Fragments of woven madder-dyed cotton excavated at the Indus Valley site dating to the third century BCE provide evidence of an advanced knowledge of weaving and dying technology on the sub-continent. Over the millennia,, weavers served the ceremonial needs of courts and the requirements of the everyday. The traditions of handloom weaving can be found across India. They are sWeaving is sustained by oral transmission and on the job learning, passed on over generations. T. The pata weave is one such distinctive tradition. It is based in the remote village of Kotpad, located on the border of the eastern state of Odisha.
Woven by members of the Panika community,, the pata weave is the conventional wear of the Dhruva and Muria tribes of the region. The heavy, thick, handspun cotton is characterised by its patterning in natural-dyed shades ranging, from deep-red to dark-brown. The unstitched and uncut patas are woven in differing sizes to suit the customary sartorial needs of their tribal clientele. This includes the lugada sari-like dress for women, tuvaals and angocchas. For men, it includes , the men’s shoulder and head cloth, shawls, dhotis andand phenta (turbans).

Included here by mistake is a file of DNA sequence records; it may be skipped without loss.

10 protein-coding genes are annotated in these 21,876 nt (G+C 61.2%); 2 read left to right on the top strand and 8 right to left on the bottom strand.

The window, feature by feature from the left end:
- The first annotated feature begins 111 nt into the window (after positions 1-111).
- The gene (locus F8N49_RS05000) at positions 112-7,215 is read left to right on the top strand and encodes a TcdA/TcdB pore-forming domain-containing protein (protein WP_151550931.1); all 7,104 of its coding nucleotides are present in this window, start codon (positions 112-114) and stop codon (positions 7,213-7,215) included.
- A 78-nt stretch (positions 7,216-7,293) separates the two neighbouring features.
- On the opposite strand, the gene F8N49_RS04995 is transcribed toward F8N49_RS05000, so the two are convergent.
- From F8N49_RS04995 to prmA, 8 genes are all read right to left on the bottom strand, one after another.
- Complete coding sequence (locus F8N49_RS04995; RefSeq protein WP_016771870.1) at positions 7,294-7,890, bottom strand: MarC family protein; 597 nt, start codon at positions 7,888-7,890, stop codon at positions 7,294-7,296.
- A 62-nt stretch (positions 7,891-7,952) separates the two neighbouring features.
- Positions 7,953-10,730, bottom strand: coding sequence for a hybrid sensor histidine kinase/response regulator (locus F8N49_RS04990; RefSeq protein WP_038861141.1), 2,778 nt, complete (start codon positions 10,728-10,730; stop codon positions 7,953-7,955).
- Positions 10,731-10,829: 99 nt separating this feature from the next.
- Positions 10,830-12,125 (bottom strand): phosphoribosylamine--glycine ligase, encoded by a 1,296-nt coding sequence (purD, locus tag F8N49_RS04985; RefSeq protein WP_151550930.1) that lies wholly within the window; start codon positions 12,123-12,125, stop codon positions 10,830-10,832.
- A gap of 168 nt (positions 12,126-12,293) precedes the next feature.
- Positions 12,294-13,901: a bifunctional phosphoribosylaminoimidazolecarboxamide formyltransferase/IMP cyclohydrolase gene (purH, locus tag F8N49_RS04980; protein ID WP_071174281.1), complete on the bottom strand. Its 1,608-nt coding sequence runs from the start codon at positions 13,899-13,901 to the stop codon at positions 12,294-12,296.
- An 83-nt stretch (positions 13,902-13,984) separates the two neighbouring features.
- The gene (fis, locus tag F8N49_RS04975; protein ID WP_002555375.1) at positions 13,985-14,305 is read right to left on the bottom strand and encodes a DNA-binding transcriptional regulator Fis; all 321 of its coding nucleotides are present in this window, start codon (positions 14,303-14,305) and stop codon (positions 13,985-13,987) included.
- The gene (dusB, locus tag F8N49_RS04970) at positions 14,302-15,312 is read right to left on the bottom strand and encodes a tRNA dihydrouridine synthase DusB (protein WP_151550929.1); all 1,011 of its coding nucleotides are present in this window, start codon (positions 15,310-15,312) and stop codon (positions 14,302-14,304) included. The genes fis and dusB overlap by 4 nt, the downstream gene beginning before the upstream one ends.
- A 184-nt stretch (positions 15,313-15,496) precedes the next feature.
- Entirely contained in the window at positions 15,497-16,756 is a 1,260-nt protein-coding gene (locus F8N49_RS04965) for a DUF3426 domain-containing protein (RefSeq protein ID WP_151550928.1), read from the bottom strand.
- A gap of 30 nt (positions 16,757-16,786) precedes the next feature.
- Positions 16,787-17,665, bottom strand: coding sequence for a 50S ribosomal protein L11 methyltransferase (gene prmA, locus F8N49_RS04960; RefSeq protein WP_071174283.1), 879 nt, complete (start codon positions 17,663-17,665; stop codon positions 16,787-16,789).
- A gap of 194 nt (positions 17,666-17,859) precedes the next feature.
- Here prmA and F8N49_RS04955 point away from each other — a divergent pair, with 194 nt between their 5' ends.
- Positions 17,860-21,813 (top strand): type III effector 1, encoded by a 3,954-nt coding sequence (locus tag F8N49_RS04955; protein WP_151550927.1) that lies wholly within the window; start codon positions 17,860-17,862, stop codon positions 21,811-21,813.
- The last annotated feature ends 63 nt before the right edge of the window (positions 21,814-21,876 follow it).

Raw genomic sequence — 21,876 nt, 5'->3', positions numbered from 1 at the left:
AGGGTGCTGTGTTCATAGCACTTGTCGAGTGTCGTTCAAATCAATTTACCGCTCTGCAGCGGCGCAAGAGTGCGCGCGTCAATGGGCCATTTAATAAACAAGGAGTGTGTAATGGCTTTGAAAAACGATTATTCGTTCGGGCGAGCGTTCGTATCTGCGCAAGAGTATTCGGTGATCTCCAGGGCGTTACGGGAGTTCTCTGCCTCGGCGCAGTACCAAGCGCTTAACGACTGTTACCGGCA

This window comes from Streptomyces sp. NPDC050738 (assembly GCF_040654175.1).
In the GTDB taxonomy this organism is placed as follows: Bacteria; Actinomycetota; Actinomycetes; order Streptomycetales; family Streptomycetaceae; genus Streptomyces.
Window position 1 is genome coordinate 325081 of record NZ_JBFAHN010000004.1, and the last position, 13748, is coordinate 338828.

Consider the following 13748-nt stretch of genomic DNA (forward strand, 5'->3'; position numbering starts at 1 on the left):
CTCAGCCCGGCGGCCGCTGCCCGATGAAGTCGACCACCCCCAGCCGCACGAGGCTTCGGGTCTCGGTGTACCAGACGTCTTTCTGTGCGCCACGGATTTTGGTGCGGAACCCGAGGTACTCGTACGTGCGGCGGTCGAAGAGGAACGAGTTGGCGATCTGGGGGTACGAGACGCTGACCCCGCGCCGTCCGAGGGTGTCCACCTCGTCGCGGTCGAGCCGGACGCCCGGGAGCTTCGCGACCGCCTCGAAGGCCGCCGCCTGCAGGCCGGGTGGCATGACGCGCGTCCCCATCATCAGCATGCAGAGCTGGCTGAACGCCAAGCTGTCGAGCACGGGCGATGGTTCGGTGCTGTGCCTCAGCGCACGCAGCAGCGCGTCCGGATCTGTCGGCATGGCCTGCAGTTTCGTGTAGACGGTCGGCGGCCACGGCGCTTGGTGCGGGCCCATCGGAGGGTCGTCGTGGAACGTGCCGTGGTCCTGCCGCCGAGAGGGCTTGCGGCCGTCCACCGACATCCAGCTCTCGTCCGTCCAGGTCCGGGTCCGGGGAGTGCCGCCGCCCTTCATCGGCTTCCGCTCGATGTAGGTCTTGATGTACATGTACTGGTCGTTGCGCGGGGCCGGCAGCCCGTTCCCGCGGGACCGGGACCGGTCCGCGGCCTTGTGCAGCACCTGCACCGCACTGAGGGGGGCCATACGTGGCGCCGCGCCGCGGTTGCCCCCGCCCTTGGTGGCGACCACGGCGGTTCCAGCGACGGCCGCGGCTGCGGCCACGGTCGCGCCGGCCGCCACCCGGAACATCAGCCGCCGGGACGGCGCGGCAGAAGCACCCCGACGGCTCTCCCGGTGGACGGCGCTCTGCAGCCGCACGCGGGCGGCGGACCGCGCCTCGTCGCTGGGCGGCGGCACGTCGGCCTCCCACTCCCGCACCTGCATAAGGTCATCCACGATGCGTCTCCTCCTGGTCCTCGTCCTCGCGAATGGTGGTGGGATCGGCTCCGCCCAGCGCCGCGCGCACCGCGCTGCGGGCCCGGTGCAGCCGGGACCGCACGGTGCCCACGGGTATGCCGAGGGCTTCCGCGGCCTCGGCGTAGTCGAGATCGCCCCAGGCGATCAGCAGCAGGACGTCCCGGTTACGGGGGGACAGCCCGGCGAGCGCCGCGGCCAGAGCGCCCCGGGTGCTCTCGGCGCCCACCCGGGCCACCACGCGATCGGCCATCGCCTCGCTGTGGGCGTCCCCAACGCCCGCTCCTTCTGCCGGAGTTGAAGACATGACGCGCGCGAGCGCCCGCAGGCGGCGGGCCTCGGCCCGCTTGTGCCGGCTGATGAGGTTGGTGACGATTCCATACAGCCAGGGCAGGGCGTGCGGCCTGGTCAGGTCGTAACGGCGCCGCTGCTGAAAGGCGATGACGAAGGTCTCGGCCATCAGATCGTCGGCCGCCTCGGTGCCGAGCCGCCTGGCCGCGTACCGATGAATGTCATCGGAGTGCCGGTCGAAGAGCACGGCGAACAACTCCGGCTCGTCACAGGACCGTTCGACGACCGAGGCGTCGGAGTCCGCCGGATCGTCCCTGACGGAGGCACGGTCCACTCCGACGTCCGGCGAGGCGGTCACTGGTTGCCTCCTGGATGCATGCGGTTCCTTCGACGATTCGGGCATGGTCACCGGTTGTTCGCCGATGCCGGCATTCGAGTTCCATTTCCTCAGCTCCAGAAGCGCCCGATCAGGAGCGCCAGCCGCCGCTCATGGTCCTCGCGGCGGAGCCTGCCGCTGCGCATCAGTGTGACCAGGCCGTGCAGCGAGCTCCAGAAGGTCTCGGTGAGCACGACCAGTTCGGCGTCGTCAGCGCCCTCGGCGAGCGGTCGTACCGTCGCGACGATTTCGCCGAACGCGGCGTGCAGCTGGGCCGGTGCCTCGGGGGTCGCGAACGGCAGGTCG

The women of the Panika community are the master dyers. Extracting the dye from the root of the aaal plant (Indian mulberry, morinda tinctoria) and getting the dye-pot takes at least a fortnight. Both the aaal dyed and unbleached yarn are then set on the throw-shuttle treadle pit loom for weaving. The minimalistic motifs range from figurative representations of animistic beliefs and the natural world, to everyday objects of desire and human forms.
With cheaper synthetic clothing available,, the patronage of the Dhruva and Muria tribes is now limited to celebratory times. In an effort to stem the decline,, the eighteen remaining weaving households in Kotpad have successfully explored new markets and expanded their repertoire.